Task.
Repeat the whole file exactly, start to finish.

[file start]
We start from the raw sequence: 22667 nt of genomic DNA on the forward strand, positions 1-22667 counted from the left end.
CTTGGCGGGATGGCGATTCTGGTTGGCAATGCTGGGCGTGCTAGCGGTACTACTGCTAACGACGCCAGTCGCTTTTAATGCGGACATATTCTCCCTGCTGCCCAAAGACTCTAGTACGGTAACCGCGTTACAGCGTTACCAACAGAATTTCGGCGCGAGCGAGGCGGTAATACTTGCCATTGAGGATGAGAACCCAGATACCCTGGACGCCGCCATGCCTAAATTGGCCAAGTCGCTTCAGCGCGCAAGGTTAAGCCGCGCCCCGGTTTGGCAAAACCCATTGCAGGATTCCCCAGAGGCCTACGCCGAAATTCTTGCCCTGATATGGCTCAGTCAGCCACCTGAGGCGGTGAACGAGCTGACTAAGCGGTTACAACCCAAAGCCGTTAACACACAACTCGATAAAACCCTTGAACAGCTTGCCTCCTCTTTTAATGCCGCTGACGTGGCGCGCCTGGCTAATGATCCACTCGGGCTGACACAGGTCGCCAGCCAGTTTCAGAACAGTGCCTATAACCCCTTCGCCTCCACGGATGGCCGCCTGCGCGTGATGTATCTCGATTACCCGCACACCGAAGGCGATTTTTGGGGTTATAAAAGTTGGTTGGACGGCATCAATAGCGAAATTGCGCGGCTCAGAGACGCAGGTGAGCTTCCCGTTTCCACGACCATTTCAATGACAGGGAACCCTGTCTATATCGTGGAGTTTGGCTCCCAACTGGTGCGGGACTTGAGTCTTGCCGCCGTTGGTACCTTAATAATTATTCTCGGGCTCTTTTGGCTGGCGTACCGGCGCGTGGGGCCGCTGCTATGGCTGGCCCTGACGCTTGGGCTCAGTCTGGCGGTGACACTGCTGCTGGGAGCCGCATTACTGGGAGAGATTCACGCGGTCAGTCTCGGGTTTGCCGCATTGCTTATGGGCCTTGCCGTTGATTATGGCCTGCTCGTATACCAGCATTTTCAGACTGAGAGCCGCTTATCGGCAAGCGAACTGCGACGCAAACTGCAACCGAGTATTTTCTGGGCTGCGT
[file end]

We start from the raw sequence: 22667 nt of genomic DNA on the forward strand, positions 1-22667 counted from the left end.
CTTGGCGGGATGGCGATTCTGGTTGGCAATGCTGGGCGTGCTAGCGGTACTACTGCTAACGACGCCAGTCGCTTTTAATGCGGACATATTCTCCCTGCTGCCCAAAGACTCTAGTACGGTAACCGCGTTACAGCGTTACCAACAGAATTTCGGCGCGAGCGAGGCGGTAATACTTGCCATTGAGGATGAGAACCCAGATACCCTGGACGCCGCCATGCCTAAATTGGCCAAGTCGCTTCAGCGCGCAAGGTTAAGCCGCGCCCCGGTTTGGCAAAACCCATTGCAGGATTCCCCAGAGGCCTACGCCGAAATTCTTGCCCTGATATGGCTCAGTCAGCCACCTGAGGCGGTGAACGAGCTGACTAAGCGGTTACAACCCAAAGCCGTTAACACACAACTCGATAAAACCCTTGAACAGCTTGCCTCCTCTTTTAATGCCGCTGACGTGGCGCGCCTGGCTAATGATCCACTCGGGCTGACACAGGTCGCCAGCCAGTTTCAGAACAGTGCCTATAACCCCTTCGCCTCCACGGATGGCCGCCTGCGCGTGATGTATCTCGATTACCCGCACACCGAAGGCGATTTTTGGGGTTATAAAAGTTGGTTGGACGGCATCAATAGCGAAATTGCGCGGCTCAGAGACGCAGGTGAGCTTCCCGTTTCCACGACCATTTCAATGACAGGGAACCCTGTCTATATCGTGGAGTTTGGCTCCCAACTGGTGCGGGACTTGAGTCTTGCCGCCGTTGGTACCTTAATAATTATTCTCGGGCTCTTTTGGCTGGCGTACCGGCGCGTGGGGCCGCTGCTATGGCTGGCCCTGACGCTTGGGCTCAGTCTGGCGGTGACACTGCTGCTGGGAGCCGCATTACTGGGAGAGATTCACGCGGTCAGTCTCGGGTTTGCCGCATTGCTTATGGGCCTTGCCGTTGATTATGGCCTGCTCGTATACCAGCATTTTCAGACTGAGAGCCGCTTATCGGCAAGCGAACTGCGACGCAAACTGCAACCGAGTATTTTCTGGGCTGCGT